Harry I. Johnson III, a partner in Morgan Lewis Bockius, serves clients as a management-side defense lawyer, with experience in both class-action defense and traditional labor matters before the National Labor Relations Board (NLRB) and federal courts. He practices across the entire traditional union and labor field, including in NLRB unfair labor practice and representation proceedings, union representation campaigns, union corporate campaigns, labor arbitrations, collective bargaining, labor-management relations, labor-related advice for mergers and acquisitions, and federal and state labor injunction cases, with additional experience in anti-union discrimination and coercion and successorship issues.
Johnson has experience in California litigation and federal wage-hour cases and related wage-hour compliance counseling. He has regularly defended clients in complex wage-hour class and collective action litigation under both California and federal law, with prior experience in more than 40 such cases. Johnson also provides compliance and auditing advice to businesses operating under California’s complex statutory requirements to reduce or eliminate his clients’ exposure related to pay and working hours.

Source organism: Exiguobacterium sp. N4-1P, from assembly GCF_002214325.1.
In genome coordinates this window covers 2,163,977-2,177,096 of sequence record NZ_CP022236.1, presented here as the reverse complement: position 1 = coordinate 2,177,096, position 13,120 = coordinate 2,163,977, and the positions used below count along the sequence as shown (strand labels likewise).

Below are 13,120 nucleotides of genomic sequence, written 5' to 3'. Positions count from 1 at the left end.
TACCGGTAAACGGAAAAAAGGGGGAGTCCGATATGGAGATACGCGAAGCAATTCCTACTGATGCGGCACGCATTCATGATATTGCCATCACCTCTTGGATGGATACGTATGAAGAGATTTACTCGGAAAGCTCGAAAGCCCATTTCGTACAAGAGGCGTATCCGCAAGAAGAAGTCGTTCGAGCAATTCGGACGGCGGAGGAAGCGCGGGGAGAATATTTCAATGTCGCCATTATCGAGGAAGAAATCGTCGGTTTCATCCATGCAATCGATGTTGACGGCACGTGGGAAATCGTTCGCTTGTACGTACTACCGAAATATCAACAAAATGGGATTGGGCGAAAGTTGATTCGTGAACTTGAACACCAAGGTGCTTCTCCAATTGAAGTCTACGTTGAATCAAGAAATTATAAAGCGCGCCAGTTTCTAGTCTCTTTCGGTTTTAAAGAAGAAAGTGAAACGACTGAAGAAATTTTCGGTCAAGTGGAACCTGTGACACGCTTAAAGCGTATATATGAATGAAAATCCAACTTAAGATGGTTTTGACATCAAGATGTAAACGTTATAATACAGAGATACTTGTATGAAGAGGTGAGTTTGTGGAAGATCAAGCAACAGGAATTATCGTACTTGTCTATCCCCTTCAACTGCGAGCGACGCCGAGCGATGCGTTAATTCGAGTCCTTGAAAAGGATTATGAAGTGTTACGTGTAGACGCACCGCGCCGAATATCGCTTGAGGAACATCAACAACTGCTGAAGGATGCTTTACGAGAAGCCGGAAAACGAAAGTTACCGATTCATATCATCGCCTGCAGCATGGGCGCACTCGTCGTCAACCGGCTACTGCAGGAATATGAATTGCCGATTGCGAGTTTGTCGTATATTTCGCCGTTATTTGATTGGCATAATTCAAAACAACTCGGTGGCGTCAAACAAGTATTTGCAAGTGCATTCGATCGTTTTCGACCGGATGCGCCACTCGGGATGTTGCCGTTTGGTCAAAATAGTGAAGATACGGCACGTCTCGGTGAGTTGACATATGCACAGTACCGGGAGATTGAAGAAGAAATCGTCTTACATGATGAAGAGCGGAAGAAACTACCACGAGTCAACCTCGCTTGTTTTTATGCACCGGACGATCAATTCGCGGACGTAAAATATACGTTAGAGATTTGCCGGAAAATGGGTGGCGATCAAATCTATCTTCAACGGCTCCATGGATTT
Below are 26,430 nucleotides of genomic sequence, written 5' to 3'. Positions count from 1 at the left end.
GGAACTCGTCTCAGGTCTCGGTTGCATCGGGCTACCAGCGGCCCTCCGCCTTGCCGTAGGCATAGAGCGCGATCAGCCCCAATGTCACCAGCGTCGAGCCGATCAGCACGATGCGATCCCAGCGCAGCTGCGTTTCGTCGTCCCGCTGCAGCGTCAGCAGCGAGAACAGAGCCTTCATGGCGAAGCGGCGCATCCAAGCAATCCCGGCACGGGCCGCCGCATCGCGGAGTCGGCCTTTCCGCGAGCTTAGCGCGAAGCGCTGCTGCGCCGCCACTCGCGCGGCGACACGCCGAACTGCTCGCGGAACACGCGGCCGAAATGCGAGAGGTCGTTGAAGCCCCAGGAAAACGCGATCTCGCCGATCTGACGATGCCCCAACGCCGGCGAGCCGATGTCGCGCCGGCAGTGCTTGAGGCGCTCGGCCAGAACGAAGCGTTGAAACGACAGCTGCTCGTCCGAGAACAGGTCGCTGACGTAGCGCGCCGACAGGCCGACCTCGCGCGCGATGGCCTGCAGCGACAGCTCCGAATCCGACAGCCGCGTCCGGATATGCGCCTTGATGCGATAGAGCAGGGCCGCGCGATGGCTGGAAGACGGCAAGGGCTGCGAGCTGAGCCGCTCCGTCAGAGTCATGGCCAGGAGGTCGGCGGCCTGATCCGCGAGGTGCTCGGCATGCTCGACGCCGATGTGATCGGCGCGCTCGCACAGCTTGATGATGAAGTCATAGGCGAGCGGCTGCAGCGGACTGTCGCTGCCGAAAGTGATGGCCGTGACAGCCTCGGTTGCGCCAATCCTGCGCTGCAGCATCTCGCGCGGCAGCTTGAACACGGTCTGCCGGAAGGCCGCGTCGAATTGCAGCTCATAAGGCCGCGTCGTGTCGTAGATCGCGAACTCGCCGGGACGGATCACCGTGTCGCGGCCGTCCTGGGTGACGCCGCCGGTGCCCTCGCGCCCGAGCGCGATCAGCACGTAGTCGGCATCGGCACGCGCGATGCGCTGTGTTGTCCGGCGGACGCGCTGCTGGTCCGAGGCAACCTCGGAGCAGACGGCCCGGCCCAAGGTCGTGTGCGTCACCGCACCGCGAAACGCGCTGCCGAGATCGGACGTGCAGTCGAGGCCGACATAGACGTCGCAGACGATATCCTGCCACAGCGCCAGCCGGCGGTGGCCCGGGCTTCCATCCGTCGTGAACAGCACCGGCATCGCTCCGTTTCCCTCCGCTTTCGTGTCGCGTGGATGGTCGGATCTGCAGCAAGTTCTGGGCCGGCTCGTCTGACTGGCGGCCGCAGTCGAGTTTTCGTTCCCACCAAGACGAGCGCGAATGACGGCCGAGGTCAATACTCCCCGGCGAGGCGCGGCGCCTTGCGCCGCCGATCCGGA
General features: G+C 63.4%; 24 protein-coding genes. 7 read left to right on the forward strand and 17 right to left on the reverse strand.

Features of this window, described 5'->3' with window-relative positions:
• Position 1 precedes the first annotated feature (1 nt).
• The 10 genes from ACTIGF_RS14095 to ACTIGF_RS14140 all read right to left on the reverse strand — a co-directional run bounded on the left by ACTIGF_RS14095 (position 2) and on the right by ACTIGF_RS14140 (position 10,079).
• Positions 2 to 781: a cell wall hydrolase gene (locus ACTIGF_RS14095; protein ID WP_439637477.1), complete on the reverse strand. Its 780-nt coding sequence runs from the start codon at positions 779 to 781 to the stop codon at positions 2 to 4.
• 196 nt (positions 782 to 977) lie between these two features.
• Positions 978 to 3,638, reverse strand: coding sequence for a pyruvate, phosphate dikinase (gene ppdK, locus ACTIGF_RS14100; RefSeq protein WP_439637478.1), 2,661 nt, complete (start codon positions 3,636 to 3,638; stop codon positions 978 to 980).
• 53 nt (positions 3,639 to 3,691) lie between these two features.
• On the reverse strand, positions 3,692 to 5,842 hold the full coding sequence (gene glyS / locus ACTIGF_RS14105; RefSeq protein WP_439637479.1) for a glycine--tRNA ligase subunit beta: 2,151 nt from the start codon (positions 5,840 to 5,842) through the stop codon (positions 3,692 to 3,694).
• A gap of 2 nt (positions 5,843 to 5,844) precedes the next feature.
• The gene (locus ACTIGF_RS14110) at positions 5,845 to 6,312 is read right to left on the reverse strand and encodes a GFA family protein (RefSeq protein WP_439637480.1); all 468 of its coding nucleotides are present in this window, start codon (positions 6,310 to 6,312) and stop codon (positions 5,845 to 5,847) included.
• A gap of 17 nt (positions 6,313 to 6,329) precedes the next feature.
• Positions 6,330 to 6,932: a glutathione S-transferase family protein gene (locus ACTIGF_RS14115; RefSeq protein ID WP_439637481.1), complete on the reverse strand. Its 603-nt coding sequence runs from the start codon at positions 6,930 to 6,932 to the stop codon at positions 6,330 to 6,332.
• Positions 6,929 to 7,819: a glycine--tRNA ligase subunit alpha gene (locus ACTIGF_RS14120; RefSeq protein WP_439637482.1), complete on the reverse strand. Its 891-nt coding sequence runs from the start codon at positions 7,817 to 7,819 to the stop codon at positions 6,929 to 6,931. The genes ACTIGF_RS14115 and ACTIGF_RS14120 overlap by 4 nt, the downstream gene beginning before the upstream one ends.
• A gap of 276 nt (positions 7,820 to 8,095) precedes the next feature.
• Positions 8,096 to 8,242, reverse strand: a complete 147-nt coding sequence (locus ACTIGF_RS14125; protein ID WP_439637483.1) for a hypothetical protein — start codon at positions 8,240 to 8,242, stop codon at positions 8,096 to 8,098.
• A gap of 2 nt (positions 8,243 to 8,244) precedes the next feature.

In the area of discrimination law, Johnson advises employers on issues that include disparate impact and treatment claims of racial, sexual, age, national origin, disability, and sexual orientation discrimination; harassment claims and investigations; retaliation claims; and disability accommodation and leaves. He has also counseled clients concerning enforceable employment arbitration policies, family and other protected leaves, handbook review, employee competition issues, plant closings, employee and labor aspects of mergers and acquisitions, layoffs, and employment contract drafting and claims.
Johnson joined Morgan Lewis following a two-year appointment at the NLRB (2013-2015). While at the NLRB, Johnson was involved with making many novel changes in the law, as well as issuing a substantial number of complex cases, including the re-decision of more than 100 cases after the Supreme Court’s ruling in Noel Canning, which invalidated the prior recess-appointed NLRB and all its decisions.